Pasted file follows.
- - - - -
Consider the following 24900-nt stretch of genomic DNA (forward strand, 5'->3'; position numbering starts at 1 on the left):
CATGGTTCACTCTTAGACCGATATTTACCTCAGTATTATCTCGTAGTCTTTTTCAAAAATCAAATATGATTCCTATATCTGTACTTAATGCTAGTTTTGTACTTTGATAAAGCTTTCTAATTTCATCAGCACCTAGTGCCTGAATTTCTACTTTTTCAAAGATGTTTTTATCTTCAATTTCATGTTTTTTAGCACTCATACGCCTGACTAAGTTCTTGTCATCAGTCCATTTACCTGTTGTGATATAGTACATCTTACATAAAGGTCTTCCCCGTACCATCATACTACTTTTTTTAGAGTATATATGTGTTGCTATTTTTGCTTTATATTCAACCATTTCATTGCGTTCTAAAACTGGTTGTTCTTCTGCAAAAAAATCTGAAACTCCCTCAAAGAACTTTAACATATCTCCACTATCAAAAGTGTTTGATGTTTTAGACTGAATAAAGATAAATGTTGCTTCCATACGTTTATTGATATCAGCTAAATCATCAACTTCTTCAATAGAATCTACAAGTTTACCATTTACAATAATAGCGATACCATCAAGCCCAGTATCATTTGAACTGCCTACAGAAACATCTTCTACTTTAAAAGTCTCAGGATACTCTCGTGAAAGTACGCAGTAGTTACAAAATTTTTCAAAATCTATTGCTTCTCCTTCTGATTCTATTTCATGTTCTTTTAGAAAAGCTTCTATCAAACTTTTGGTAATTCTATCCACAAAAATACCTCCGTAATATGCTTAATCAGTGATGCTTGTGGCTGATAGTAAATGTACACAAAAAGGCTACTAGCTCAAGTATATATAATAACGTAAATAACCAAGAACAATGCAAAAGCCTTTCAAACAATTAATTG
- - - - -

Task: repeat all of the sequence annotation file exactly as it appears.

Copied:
Consider the following 24900-nt stretch of genomic DNA (forward strand, 5'->3'; position numbering starts at 1 on the left):
CATGGTTCACTCTTAGACCGATATTTACCTCAGTATTATCTCGTAGTCTTTTTCAAAAATCAAATATGATTCCTATATCTGTACTTAATGCTAGTTTTGTACTTTGATAAAGCTTTCTAATTTCATCAGCACCTAGTGCCTGAATTTCTACTTTTTCAAAGATGTTTTTATCTTCAATTTCATGTTTTTTAGCACTCATACGCCTGACTAAGTTCTTGTCATCAGTCCATTTACCTGTTGTGATATAGTACATCTTACATAAAGGTCTTCCCCGTACCATCATACTACTTTTTTTAGAGTATATATGTGTTGCTATTTTTGCTTTATATTCAACCATTTCATTGCGTTCTAAAACTGGTTGTTCTTCTGCAAAAAAATCTGAAACTCCCTCAAAGAACTTTAACATATCTCCACTATCAAAAGTGTTTGATGTTTTAGACTGAATAAAGATAAATGTTGCTTCCATACGTTTATTGATATCAGCTAAATCATCAACTTCTTCAATAGAATCTACAAGTTTACCATTTACAATAATAGCGATACCATCAAGCCCAGTATCATTTGAACTGCCTACAGAAACATCTTCTACTTTAAAAGTCTCAGGATACTCTCGTGAAAGTACGCAGTAGTTACAAAATTTTTCAAAATCTATTGCTTCTCCTTCTGATTCTATTTCATGTTCTTTTAGAAAAGCTTCTATCAAACTTTTGGTAATTCTATCCACAAAAATACCTCCGTAATATGCTTAATCAGTGATGCTTGTGGCTGATAGTAAATGTACACAAAAAGGCTACTAGCTCAAGTATATATAATAACGTAAATAACCAAGAACAATGCAAAAGCCTTTCAAACAATTAATTG